London, Apr.6 (ANI): Details of every email sent and website visited by people in Britain are to be stored for a year as part of what campaigners claim is a massive assault on privacy. A European Union directive, which Britain was instrumental in devising, comes into force which will require all internet service providers to retain information on email traffic, visits to web sites and telephone calls made over the internet, for 12 months.
Police and the security services will be able to access the information to combat crime and terrorism, reports The Telegraph. Hundreds of public bodies and quangos, including local councils, will also be able to access the data to investigate fly-tipping and other less serious crimes.
Privacy campaigners say the move to force telecoms companies to store the data is the first step towards the controversial central database at the heart of the Home Office's Intercept Modernisation Programme, which will gather far more detailed information on Britain's online activities.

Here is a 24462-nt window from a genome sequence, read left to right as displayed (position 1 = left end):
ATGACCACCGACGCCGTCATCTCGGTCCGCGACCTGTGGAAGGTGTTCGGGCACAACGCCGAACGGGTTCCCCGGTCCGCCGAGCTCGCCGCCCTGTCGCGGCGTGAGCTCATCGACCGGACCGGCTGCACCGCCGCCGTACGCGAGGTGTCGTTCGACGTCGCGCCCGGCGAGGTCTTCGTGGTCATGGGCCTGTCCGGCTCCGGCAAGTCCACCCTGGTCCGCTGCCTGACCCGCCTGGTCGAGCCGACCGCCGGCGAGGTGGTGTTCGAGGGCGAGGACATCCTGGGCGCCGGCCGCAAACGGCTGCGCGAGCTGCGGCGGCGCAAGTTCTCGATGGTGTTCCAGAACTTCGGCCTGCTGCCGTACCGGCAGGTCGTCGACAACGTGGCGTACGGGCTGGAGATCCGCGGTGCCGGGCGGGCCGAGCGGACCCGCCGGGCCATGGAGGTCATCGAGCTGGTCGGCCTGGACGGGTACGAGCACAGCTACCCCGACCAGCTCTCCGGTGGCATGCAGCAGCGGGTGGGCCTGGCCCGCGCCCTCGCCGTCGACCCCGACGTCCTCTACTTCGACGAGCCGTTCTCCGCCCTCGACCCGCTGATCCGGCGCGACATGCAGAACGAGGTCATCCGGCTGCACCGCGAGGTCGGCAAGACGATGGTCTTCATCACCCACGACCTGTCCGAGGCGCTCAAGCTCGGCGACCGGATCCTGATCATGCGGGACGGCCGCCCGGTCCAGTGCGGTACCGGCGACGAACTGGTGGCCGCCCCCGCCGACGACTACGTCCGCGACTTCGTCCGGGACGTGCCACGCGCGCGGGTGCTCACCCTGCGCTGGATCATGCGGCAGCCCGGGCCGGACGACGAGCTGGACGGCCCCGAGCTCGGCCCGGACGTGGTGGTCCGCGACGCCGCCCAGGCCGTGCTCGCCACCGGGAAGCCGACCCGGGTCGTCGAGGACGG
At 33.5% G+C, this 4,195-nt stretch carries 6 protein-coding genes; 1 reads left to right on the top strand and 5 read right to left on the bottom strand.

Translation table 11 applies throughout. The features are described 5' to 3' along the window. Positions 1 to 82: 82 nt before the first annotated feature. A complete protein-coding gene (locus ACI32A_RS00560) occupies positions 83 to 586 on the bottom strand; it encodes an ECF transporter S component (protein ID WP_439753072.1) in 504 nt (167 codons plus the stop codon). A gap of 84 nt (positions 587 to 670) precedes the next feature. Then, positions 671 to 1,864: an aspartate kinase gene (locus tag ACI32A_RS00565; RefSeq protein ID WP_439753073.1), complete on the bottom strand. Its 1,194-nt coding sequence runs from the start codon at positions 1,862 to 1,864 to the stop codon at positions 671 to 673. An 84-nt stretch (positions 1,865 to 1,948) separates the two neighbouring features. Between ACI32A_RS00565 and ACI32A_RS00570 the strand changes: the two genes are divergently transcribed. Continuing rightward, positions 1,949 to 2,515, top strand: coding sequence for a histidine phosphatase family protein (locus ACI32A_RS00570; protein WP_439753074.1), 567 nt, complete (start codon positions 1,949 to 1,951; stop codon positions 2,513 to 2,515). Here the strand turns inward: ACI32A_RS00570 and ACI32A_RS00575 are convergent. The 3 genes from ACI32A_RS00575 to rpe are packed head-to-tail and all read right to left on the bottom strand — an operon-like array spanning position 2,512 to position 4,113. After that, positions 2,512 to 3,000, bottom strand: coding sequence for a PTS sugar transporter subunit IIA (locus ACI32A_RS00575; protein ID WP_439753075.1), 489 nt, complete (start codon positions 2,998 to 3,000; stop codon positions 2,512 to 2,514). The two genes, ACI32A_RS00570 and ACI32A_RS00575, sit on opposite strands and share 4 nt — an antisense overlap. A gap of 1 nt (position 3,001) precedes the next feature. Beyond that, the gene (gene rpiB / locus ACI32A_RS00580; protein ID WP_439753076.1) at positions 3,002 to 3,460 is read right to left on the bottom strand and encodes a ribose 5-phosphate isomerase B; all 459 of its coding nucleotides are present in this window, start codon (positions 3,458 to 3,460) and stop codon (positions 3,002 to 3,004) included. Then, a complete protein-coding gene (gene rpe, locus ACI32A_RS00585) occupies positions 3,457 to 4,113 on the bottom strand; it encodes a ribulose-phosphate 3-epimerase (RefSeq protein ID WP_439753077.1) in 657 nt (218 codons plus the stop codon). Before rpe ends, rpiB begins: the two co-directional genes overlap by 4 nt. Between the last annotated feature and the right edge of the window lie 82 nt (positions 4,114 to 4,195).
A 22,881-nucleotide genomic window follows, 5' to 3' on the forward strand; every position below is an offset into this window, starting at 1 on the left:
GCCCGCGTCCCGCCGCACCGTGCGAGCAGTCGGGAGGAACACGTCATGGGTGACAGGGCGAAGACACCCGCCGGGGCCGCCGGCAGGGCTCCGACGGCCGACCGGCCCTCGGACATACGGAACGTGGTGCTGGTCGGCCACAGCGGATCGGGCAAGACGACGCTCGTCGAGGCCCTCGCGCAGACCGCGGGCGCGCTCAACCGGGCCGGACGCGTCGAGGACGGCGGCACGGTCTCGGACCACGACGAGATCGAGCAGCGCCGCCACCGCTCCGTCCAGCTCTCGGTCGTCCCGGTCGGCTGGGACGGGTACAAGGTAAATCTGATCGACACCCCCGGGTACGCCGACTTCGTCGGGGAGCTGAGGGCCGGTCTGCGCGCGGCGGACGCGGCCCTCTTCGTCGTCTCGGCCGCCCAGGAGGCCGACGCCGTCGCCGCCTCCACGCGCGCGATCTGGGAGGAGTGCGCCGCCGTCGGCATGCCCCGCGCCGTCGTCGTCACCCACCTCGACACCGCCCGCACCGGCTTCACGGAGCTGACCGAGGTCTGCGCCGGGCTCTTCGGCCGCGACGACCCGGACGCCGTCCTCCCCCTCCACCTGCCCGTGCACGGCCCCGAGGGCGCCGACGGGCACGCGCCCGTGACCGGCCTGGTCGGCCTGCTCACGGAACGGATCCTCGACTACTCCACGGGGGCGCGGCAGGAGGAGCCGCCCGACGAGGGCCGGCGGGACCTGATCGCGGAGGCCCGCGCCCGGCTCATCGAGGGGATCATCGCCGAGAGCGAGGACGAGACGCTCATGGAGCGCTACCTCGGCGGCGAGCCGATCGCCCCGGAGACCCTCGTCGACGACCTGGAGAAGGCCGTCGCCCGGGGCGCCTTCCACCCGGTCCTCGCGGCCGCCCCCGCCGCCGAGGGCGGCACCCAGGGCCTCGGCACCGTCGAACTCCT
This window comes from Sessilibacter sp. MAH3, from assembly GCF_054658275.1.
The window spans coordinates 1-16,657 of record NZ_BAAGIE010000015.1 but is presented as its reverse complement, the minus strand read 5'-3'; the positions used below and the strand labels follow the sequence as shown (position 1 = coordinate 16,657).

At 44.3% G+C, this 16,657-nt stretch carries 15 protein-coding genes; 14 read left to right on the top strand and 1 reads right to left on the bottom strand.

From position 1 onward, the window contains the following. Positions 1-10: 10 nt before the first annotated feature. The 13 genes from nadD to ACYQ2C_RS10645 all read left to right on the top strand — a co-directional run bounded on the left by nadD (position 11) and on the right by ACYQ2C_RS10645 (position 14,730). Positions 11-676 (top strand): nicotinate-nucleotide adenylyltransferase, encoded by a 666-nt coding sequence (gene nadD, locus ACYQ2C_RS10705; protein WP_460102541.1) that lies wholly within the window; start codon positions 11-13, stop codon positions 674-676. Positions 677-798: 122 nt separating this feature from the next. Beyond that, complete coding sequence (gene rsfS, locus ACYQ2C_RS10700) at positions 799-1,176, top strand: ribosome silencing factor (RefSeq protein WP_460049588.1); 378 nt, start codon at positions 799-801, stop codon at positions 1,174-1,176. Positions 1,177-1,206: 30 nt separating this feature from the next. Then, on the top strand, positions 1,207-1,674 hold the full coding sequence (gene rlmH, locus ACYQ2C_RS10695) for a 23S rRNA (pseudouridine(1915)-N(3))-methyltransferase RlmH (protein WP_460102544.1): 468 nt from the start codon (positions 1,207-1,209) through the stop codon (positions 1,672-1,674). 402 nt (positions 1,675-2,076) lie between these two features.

Simon Davies, director of Privacy International, said: "I don't think people are aware of the implications of this move. It means that everything we do online or on the phone will be known to the authorities.
"They are using this to produce probably the world's most comprehensive surveillance system," he added. Thierry Dieu of ETNO, the European telecoms networks operators association, said: "We regret that the legislation has been put through without real consultation with the players in the market.
"The UK is the only country which has decided to reimburse the cost of retaining all the data. It remains to be seen whether this will cover all the costs."
A Home Office spokesman said: "It is the Government's priority to protect public safety and national security. That is why we are completing the implementation of this directive, which will bring the UK in line with our European counterparts." (ANI)